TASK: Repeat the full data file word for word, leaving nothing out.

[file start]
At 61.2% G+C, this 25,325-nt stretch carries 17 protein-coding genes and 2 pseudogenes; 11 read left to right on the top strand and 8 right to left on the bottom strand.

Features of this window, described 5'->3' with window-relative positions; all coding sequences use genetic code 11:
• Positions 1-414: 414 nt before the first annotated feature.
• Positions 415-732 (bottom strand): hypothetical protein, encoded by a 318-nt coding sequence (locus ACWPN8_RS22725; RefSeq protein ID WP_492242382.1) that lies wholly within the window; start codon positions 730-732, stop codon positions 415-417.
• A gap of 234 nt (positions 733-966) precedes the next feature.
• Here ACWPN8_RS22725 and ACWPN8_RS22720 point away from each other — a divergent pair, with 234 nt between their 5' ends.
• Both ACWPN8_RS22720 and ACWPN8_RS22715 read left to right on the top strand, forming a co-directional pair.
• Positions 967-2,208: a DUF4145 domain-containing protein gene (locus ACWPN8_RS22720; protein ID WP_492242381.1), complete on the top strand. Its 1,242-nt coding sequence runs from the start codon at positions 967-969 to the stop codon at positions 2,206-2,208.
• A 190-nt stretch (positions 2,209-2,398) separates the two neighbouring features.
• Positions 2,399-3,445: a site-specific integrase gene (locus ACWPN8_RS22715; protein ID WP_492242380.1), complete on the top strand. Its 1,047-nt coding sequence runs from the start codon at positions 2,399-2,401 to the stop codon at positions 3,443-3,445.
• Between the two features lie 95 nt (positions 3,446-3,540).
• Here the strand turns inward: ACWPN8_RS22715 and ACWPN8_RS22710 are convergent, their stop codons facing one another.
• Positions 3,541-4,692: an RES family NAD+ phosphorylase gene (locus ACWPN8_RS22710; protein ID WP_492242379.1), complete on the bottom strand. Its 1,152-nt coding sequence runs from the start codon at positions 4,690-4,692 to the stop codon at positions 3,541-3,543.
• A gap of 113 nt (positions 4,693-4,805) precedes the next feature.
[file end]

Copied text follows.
At 61.2% G+C, this 25,325-nt stretch carries 17 protein-coding genes and 2 pseudogenes; 11 read left to right on the top strand and 8 right to left on the bottom strand.

Features of this window, described 5'->3' with window-relative positions; all coding sequences use genetic code 11:
• Positions 1-414: 414 nt before the first annotated feature.
• Positions 415-732 (bottom strand): hypothetical protein, encoded by a 318-nt coding sequence (locus ACWPN8_RS22725; RefSeq protein ID WP_492242382.1) that lies wholly within the window; start codon positions 730-732, stop codon positions 415-417.
• A gap of 234 nt (positions 733-966) precedes the next feature.
• Here ACWPN8_RS22725 and ACWPN8_RS22720 point away from each other — a divergent pair, with 234 nt between their 5' ends.
• Both ACWPN8_RS22720 and ACWPN8_RS22715 read left to right on the top strand, forming a co-directional pair.
• Positions 967-2,208: a DUF4145 domain-containing protein gene (locus ACWPN8_RS22720; protein ID WP_492242381.1), complete on the top strand. Its 1,242-nt coding sequence runs from the start codon at positions 967-969 to the stop codon at positions 2,206-2,208.
• A 190-nt stretch (positions 2,209-2,398) separates the two neighbouring features.
• Positions 2,399-3,445: a site-specific integrase gene (locus ACWPN8_RS22715; protein ID WP_492242380.1), complete on the top strand. Its 1,047-nt coding sequence runs from the start codon at positions 2,399-2,401 to the stop codon at positions 3,443-3,445.
• Between the two features lie 95 nt (positions 3,446-3,540).
• Here the strand turns inward: ACWPN8_RS22715 and ACWPN8_RS22710 are convergent, their stop codons facing one another.
• Positions 3,541-4,692: an RES family NAD+ phosphorylase gene (locus ACWPN8_RS22710; protein ID WP_492242379.1), complete on the bottom strand. Its 1,152-nt coding sequence runs from the start codon at positions 4,690-4,692 to the stop codon at positions 3,541-3,543.
• A gap of 113 nt (positions 4,693-4,805) precedes the next feature.